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Marxism (Part 1)

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First half of a slideshow prepared for a series of lectures on Marxism for PS 240 Introduction to Political Theory at the University of Kentucky, Fall 2007. Dr. Christopher S. Rice, Lecturer.

First half of a slideshow prepared for a series of lectures on Marxism for PS 240 Introduction to Political Theory at the University of Kentucky, Fall 2007. Dr. Christopher S. Rice, Lecturer.

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    Marxism (Part 1) Marxism (Part 1) Presentation Transcript

    • Marxism (Part One) Dr. Christopher S. Rice
    •  
    • The Early Marx
    • Marx Becomes A Philosopher
    • 2 effects of his career in Journalism
    • He came to appreciate the central social and political importance of economics
    • He ceased to be a liberal and became a radical
    •  
    • The Economic and Philosophical Manuscripts of 1844
    • Hegel and his influence on Marxism
    • Hegel’s Philosophy of History
    • Geist
    • Alienation ( entfremdung )
    • Dialectic the process whereby opposite views or forces come into conflict, which eventually leads to the overcoming or reconciliation of the opposition in a new and presumably higher form
    • The Master-Slave Dialectic
      • The master becomes master by physically conquering another, whom he then enslaves.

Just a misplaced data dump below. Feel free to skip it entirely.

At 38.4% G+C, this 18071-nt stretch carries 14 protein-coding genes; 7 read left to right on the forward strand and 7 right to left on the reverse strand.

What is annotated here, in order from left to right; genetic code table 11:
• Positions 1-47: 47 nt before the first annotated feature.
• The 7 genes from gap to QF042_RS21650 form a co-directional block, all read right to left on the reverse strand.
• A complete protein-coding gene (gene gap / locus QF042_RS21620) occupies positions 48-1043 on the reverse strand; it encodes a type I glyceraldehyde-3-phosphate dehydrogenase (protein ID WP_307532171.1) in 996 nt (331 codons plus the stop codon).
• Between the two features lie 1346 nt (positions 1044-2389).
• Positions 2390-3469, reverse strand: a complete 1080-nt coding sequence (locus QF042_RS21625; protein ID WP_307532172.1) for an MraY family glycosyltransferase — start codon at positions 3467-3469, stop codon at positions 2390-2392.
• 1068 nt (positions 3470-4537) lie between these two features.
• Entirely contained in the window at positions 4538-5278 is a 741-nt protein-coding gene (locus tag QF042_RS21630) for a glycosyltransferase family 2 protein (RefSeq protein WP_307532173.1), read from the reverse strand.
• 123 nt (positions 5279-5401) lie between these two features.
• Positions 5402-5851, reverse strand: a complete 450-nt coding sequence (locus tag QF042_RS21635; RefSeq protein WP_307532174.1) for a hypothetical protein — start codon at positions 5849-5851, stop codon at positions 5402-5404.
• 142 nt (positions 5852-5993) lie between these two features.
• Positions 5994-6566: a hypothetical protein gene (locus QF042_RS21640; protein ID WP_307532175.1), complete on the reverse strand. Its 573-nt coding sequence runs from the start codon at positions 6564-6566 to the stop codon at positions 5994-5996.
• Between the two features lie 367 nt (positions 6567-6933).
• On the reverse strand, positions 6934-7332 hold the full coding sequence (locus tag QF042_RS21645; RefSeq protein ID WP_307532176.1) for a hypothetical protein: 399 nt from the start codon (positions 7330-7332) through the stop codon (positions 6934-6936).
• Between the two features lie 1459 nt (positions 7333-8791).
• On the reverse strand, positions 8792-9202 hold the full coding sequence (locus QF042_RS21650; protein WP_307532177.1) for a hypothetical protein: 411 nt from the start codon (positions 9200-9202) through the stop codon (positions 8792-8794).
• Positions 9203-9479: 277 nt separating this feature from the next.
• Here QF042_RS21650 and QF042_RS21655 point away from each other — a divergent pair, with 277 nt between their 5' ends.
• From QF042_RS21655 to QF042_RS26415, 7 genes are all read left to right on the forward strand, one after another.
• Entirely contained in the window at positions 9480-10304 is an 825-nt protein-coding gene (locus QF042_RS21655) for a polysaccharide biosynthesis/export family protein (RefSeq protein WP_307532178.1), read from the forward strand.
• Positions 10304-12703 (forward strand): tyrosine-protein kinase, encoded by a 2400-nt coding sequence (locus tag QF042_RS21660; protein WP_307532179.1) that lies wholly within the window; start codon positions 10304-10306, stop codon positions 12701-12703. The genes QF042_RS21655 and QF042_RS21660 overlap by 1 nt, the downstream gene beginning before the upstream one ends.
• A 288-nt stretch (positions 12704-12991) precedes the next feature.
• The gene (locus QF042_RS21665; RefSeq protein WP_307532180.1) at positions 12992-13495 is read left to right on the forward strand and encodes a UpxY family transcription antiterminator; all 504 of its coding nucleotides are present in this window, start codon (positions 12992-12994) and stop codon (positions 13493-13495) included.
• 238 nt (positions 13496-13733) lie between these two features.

• Seeing oneself through the eyes of the Other.
      • The master and slave are engaged in a symbiotic relationship.
      • The master and slave are engaged in a conflictual relationship.
      • The true relationship revealed through resistance.
      • A Happy Conclusion…
    • The Master-Slave Dialectic
      • The master becomes master by physically conquering another, whom he then enslaves.
      • Seeing oneself through the eyes of the Other.
      • The master and slave are engaged in a symbiotic relationship.
      • The master and slave are engaged in a conflictual relationship.
      • The true relationship revealed through resistance.
      • A Happy Conclusion…
    • The Master-Slave Dialectic
      • The master becomes master by physically conquering another, whom he then enslaves.
      • Seeing oneself through the eyes of the Other.
      • The master and slave are engaged in a symbiotic relationship.
      • The master and slave are engaged in a conflictual relationship.
      • The true relationship revealed through resistance.
      • A Happy Conclusion…
    • The Master-Slave Dialectic
      • The master becomes master by physically conquering another, whom he then enslaves.